Copenhagen Airport adapts to low-cost market with new pier

CPH Go launch customer easyJet grew by 60% at Copenhagen Airport in 2009. In 2010 this growth will be around 30% driven by the two new routes to Paris and Basel.

CPH Go launch customer easyJet grew by 60% at Copenhagen Airport in 2009. In 2010 this growth will be around 30% driven by the two new routes to Paris and Basel.

According to Nørland and Jørgensen, while LCCs initially focused on secondary airports, the business model has matured and shifted focus, resulting in a major share of today’s development taking place in primary airports.

“However, most airports have not adapted to the needs of the new customers. A ‘one size fits all’ mentality has prevailed, where business fundamentals such as market segmentation have been ignored because of the scale of investment required. Instead, all airlines have been offered the same product at the same price, no matter which facilities they have a need for,” Nørland explained.

At Copenhagen Airport, the decision was made to target both types of airlines, satisfying the needs of both network and low-cost airline business models. For the low-cost segment, the result is the brand new pier CPH Go, an investment of 200 million Danish kroner (€27 million), which went under the working name CPH Swift during planning and construction. Rather than being a stand-alone terminal, CPH Go is connected with the international terminals with which it shares check-in facilities, security and shopping areas. Split operations would have driven costs up and the airport reasoned that it has already achieved efficient operations in, for example, its common security area.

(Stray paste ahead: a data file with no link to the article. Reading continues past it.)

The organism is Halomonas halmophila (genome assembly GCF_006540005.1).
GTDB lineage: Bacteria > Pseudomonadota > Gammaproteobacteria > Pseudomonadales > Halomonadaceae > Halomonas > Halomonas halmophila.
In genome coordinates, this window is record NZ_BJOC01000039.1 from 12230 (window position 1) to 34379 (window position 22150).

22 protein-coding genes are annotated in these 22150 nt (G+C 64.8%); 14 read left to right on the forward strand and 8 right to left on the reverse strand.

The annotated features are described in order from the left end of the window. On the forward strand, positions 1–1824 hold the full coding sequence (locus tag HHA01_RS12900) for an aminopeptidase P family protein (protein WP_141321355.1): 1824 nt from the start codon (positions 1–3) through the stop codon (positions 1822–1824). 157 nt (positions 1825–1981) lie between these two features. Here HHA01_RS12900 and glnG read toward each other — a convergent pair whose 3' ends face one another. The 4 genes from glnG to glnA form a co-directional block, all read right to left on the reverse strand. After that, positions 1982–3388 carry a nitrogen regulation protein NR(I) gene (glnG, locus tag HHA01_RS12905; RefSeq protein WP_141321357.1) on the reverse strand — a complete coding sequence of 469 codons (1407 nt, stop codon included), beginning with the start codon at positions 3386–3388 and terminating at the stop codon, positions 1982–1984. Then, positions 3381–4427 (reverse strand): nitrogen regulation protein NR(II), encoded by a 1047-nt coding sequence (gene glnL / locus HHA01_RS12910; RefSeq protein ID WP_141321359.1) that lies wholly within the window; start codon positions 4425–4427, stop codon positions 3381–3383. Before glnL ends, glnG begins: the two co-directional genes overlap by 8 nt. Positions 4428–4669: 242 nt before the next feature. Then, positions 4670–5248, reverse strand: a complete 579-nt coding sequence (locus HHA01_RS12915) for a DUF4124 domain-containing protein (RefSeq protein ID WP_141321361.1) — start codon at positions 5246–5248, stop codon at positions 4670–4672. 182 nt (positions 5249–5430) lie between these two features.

The facility’s launch customer, easyJet, was deeply involved in the project from the start. With help from the airline, Copenhagen Airport was able to ascertain what operational requirements the new facility should be designed to accommodate. A basic, scaled-down concept was developed, which its customer airlines must comply with in order to use the facility. The airline must be able to accomplish 30-minute turnarounds and must not require baggage transfer facilities. At least 90% of passengers must either check-in online, via mobile phone or use airport self-service kiosks, which have been installed in the CPH Go check-in area to limit the number of check-in desks needed. Also, the airline must accept that the check-in area is CPH Go-branded, which better utilises the desks, but leaves no room for the individual airlines’ own brands.

Unique price differentiation approved